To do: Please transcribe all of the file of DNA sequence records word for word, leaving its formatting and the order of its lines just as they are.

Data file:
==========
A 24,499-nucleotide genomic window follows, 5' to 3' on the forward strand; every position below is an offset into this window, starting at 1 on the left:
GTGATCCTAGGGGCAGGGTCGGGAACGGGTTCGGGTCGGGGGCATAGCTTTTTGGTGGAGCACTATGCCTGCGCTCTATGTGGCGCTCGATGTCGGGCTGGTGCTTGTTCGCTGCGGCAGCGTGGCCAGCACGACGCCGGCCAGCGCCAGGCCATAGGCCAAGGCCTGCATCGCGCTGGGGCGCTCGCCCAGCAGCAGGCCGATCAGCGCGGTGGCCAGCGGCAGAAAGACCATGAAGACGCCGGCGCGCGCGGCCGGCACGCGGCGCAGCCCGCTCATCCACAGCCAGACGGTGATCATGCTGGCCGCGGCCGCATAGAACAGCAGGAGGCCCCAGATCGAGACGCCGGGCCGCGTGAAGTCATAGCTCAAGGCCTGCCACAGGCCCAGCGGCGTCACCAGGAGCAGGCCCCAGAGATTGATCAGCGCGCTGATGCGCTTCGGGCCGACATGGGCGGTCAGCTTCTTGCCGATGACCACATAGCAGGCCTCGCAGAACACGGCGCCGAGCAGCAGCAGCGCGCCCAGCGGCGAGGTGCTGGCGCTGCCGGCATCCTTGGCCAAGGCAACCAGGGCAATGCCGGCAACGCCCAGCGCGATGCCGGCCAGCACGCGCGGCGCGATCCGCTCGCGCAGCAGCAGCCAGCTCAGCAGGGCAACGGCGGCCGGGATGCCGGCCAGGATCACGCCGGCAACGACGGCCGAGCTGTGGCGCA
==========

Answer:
A 24,499-nucleotide genomic window follows, 5' to 3' on the forward strand; every position below is an offset into this window, starting at 1 on the left:
GTGATCCTAGGGGCAGGGTCGGGAACGGGTTCGGGTCGGGGGCATAGCTTTTTGGTGGAGCACTATGCCTGCGCTCTATGTGGCGCTCGATGTCGGGCTGGTGCTTGTTCGCTGCGGCAGCGTGGCCAGCACGACGCCGGCCAGCGCCAGGCCATAGGCCAAGGCCTGCATCGCGCTGGGGCGCTCGCCCAGCAGCAGGCCGATCAGCGCGGTGGCCAGCGGCAGAAAGACCATGAAGACGCCGGCGCGCGCGGCCGGCACGCGGCGCAGCCCGCTCATCCACAGCCAGACGGTGATCATGCTGGCCGCGGCCGCATAGAACAGCAGGAGGCCCCAGATCGAGACGCCGGGCCGCGTGAAGTCATAGCTCAAGGCCTGCCACAGGCCCAGCGGCGTCACCAGGAGCAGGCCCCAGAGATTGATCAGCGCGCTGATGCGCTTCGGGCCGACATGGGCGGTCAGCTTCTTGCCGATGACCACATAGCAGGCCTCGCAGAACACGGCGCCGAGCAGCAGCAGCGCGCCCAGCGGCGAGGTGCTGGCGCTGCCGGCATCCTTGGCCAAGGCAACCAGGGCAATGCCGGCAACGCCCAGCGCGATGCCGGCCAGCACGCGCGGCGCGATCCGCTCGCGCAGCAGCAGCCAGCTCAGCAGGGCAACGGCGGCCGGGATGCCGGCCAGGATCACGCCGGCAACGACGGCCGAGCTGTGGCGCA